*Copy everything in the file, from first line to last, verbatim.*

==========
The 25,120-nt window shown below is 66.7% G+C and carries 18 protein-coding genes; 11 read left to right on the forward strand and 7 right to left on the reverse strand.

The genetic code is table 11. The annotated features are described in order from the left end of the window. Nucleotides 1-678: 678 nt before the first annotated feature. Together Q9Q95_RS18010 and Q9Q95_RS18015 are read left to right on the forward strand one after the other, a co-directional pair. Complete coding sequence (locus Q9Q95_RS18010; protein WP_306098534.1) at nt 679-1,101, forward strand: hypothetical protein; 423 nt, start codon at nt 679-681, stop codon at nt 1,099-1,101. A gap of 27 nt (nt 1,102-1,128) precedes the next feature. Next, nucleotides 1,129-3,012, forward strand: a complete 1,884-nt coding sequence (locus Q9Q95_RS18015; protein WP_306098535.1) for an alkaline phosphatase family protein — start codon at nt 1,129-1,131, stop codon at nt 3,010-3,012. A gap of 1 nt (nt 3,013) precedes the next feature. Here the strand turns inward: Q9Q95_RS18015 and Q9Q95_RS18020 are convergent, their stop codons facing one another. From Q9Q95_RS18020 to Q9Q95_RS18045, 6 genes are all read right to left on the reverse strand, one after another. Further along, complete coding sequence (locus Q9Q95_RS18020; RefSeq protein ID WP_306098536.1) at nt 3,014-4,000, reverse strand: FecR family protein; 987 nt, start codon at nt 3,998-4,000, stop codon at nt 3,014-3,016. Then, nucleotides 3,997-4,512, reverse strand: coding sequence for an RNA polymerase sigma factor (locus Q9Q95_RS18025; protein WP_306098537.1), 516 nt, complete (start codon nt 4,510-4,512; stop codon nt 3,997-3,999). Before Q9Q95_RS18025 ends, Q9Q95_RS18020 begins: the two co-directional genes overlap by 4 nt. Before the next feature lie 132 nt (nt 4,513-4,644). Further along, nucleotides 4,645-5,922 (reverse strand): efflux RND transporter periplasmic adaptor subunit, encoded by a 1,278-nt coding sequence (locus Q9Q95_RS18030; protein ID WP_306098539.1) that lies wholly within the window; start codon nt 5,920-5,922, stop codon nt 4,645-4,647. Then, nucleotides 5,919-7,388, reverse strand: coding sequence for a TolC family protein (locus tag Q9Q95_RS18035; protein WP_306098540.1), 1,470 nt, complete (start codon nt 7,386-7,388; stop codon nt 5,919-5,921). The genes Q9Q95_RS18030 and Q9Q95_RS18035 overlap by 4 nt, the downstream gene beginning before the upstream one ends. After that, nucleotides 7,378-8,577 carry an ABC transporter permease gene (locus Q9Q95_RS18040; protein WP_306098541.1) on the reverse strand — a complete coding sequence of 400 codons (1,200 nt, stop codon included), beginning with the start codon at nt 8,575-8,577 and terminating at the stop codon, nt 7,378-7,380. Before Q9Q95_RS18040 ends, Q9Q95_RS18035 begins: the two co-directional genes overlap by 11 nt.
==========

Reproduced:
The 25,120-nt window shown below is 66.7% G+C and carries 18 protein-coding genes; 11 read left to right on the forward strand and 7 right to left on the reverse strand.

The genetic code is table 11. The annotated features are described in order from the left end of the window. Nucleotides 1-678: 678 nt before the first annotated feature. Together Q9Q95_RS18010 and Q9Q95_RS18015 are read left to right on the forward strand one after the other, a co-directional pair. Complete coding sequence (locus Q9Q95_RS18010; protein WP_306098534.1) at nt 679-1,101, forward strand: hypothetical protein; 423 nt, start codon at nt 679-681, stop codon at nt 1,099-1,101. A gap of 27 nt (nt 1,102-1,128) precedes the next feature. Next, nucleotides 1,129-3,012, forward strand: a complete 1,884-nt coding sequence (locus Q9Q95_RS18015; protein WP_306098535.1) for an alkaline phosphatase family protein — start codon at nt 1,129-1,131, stop codon at nt 3,010-3,012. A gap of 1 nt (nt 3,013) precedes the next feature. Here the strand turns inward: Q9Q95_RS18015 and Q9Q95_RS18020 are convergent, their stop codons facing one another. From Q9Q95_RS18020 to Q9Q95_RS18045, 6 genes are all read right to left on the reverse strand, one after another. Further along, complete coding sequence (locus Q9Q95_RS18020; RefSeq protein ID WP_306098536.1) at nt 3,014-4,000, reverse strand: FecR family protein; 987 nt, start codon at nt 3,998-4,000, stop codon at nt 3,014-3,016. Then, nucleotides 3,997-4,512, reverse strand: coding sequence for an RNA polymerase sigma factor (locus Q9Q95_RS18025; protein WP_306098537.1), 516 nt, complete (start codon nt 4,510-4,512; stop codon nt 3,997-3,999). Before Q9Q95_RS18025 ends, Q9Q95_RS18020 begins: the two co-directional genes overlap by 4 nt. Before the next feature lie 132 nt (nt 4,513-4,644). Further along, nucleotides 4,645-5,922 (reverse strand): efflux RND transporter periplasmic adaptor subunit, encoded by a 1,278-nt coding sequence (locus Q9Q95_RS18030; protein ID WP_306098539.1) that lies wholly within the window; start codon nt 5,920-5,922, stop codon nt 4,645-4,647. Then, nucleotides 5,919-7,388, reverse strand: coding sequence for a TolC family protein (locus tag Q9Q95_RS18035; protein WP_306098540.1), 1,470 nt, complete (start codon nt 7,386-7,388; stop codon nt 5,919-5,921). The genes Q9Q95_RS18030 and Q9Q95_RS18035 overlap by 4 nt, the downstream gene beginning before the upstream one ends. After that, nucleotides 7,378-8,577 carry an ABC transporter permease gene (locus Q9Q95_RS18040; protein WP_306098541.1) on the reverse strand — a complete coding sequence of 400 codons (1,200 nt, stop codon included), beginning with the start codon at nt 8,575-8,577 and terminating at the stop codon, nt 7,378-7,380. Before Q9Q95_RS18040 ends, Q9Q95_RS18035 begins: the two co-directional genes overlap by 11 nt.